Kemp orders schools statewide to close, Grady to reopen April 13

WASHINGTON MIDDLE SCHOOL Principal Michael Best hands off a packet of instructional materials for a W.M.S. student Tuesday morning. Teachers have prepared packets for student enrichment during the state-ordered school closing.

Georgia Governor Brian Kemp on Monday, in accordance with newly issued federal guidance, ordered all public elementary, secondary, and post-secondary public schools in Georgia closed from March 18 until March 31 in an effort to combat the spread of the COVID-19 virus.
“To keep our students, teachers, and administrators safe and mitigate the spread of COVID-19, I am ordering the closure of all public elementary, secondary, and post-secondary schools in Georgia,” said Gov. Kemp. “This measure is critical to reducing local transmission in communities across our state, and I ask Georgians to continue to follow best practices – washing their hands regularly, isolating the elderly and chronically ill, and avoiding large events if possible – in the days and weeks ahead.”
Grady County school superintendent Dr. Kermit Gilliard had called a special meeting of the school system administrators and directors on Friday to discuss closing the school system for students on March 16. Students had already been out of class since March 11, with March 12 and 13 being teacher workdays and professional development days.
All of the systems in southwest Georgia and most in the state had already announced plans to close this week with the blessings of the governor.
After the General Assembly granted the governor with emergency powers to deal with the health crisis on Monday, Kemp took action to close all schools statewide through March 31.
Grady County Schools were previously scheduled to be closed the week of April 6-10 for spring break. Dr. Gilliard and his administrative staff met again Tuesday and the superintendent announced his decision not to reopen the schools on April 1 just to close two days later for a week.
“There are too many families who have plans or reservations that have been long-standing for the spring break holiday. No one hates that our students are missing so many weeks of instruction more than I, but this is the right decision under the circumstances. I’m just hopeful the crisis will have subsided and we can return to school on April 13,” Dr. Gilliard said.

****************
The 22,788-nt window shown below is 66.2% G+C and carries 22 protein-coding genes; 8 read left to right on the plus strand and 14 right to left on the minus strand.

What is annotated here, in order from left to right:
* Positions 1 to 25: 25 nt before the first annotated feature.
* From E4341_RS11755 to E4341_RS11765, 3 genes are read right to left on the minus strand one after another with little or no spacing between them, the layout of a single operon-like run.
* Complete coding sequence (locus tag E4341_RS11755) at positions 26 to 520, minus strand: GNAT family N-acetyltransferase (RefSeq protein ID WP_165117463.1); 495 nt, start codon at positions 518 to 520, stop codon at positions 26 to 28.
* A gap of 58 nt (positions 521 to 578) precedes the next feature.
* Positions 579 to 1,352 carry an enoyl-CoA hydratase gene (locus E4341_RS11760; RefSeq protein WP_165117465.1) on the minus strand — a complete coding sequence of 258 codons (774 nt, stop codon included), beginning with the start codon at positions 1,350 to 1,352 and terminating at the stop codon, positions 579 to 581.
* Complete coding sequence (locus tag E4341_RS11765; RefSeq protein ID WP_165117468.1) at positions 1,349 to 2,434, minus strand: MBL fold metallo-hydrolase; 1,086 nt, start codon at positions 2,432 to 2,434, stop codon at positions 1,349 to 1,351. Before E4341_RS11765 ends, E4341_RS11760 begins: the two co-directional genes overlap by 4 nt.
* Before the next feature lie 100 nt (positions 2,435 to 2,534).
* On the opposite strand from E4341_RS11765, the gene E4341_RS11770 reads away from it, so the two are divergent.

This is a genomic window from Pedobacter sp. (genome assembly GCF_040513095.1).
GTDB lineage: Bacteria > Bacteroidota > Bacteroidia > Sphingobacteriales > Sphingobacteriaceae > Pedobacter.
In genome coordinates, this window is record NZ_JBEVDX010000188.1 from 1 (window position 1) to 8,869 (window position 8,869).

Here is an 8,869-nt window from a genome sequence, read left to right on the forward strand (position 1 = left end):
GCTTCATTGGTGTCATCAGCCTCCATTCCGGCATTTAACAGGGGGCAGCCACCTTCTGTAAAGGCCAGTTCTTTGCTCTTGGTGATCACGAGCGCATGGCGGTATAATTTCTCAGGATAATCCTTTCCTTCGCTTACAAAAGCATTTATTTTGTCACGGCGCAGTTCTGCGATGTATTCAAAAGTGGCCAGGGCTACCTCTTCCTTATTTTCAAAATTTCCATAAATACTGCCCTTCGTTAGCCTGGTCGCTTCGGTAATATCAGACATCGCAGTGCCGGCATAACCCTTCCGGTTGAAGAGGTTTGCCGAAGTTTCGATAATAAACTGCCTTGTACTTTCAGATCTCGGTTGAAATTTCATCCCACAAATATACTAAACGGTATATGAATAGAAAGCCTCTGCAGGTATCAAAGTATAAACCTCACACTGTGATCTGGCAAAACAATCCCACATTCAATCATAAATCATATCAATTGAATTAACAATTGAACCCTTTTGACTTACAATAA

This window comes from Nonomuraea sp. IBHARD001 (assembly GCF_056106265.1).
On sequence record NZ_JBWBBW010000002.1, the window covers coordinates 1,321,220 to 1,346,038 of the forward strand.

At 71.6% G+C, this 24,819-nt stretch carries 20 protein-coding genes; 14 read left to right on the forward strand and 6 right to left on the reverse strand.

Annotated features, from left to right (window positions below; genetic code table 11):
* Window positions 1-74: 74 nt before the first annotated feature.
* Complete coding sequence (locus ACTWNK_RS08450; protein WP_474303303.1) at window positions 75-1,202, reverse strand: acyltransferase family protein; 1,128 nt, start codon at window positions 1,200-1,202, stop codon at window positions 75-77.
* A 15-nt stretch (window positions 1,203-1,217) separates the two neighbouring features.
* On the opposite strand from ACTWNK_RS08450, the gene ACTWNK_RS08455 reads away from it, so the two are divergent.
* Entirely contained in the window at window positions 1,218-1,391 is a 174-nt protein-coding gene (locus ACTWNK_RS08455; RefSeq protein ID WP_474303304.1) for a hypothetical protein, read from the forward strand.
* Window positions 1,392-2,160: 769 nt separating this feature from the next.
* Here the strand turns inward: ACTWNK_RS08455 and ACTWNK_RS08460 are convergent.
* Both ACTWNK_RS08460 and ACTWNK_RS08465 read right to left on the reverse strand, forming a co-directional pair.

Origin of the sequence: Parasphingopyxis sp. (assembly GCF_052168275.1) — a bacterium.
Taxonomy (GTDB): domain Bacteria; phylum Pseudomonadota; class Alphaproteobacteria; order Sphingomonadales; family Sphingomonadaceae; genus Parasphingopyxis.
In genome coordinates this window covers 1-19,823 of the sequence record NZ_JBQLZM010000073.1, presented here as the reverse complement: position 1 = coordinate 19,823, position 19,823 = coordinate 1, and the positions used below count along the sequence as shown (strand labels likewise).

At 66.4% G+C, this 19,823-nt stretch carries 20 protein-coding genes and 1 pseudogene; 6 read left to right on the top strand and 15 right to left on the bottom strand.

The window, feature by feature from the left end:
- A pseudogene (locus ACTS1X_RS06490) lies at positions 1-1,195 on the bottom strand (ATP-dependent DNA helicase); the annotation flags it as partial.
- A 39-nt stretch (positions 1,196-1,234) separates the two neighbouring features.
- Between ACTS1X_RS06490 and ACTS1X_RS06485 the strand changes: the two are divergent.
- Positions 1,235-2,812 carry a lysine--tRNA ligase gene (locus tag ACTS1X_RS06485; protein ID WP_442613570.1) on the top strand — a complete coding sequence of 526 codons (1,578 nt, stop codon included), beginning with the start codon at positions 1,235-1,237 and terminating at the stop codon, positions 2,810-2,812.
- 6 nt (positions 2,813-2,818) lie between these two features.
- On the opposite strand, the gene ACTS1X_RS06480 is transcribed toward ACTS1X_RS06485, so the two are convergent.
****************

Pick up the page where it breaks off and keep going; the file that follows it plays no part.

The superintendent on Friday was hesitant to close the local schools since no confirmed cases of the virus had been reported here, but with every other system in the region and the majority in the state planning to close it was not practical to remain open. Governor Kemp’s action this week made that tough decision more palatable, according to Dr. Gilliard.
Under the original plan, 11- and 12-month contracted personnel were to remain on the job and school system janitorial personnel were to spend additional time cleaning and disinfecting school buildings. Teachers reported to work Monday and Tuesday and prepared packets of instructional materials to be distributed to students on Tuesday and for high school students on Wednesday. Teachers were also encouraged to use the time to clean out their rooms of accumulated, unused materials.
Grady County School System assistant superintendent Janet Walden encouraged principals to coordinate with their school media centers to distribute surplus books that were scheduled to be purged from the collection to students for their enlightenment.
In light of the governor’s order Monday, school administrators will assist with the school system’s food distribution program, but will not be required to work the remainder of the day. Phone calls to schools will be routed to the school system central office where personnel there will have a rotating work schedule and will answer calls through April 3.
“Many people are very anxious about this situation and we realize many school activities and events have been canceled and many cannot be rescheduled at this point. We remain hopeful that we can proceed with graduation on May 23,” Dr. Gilliard said.
The state has also suspended the Milestones Test and High School End of Course exams until further notice.
Report cards for the third nine-weeks grading period were scheduled to be distributed this week, however, the school superintendent said that report cards would be held and distributed to students when schools are tentatively scheduled to reopen on April 13.

1 Comment

  1. E. Pennington on March 15, 2020 at 11:12 am

    WHY have the city and county not closed all
    community gatherings?!! Churches will
    openly disperse Corvid-19.

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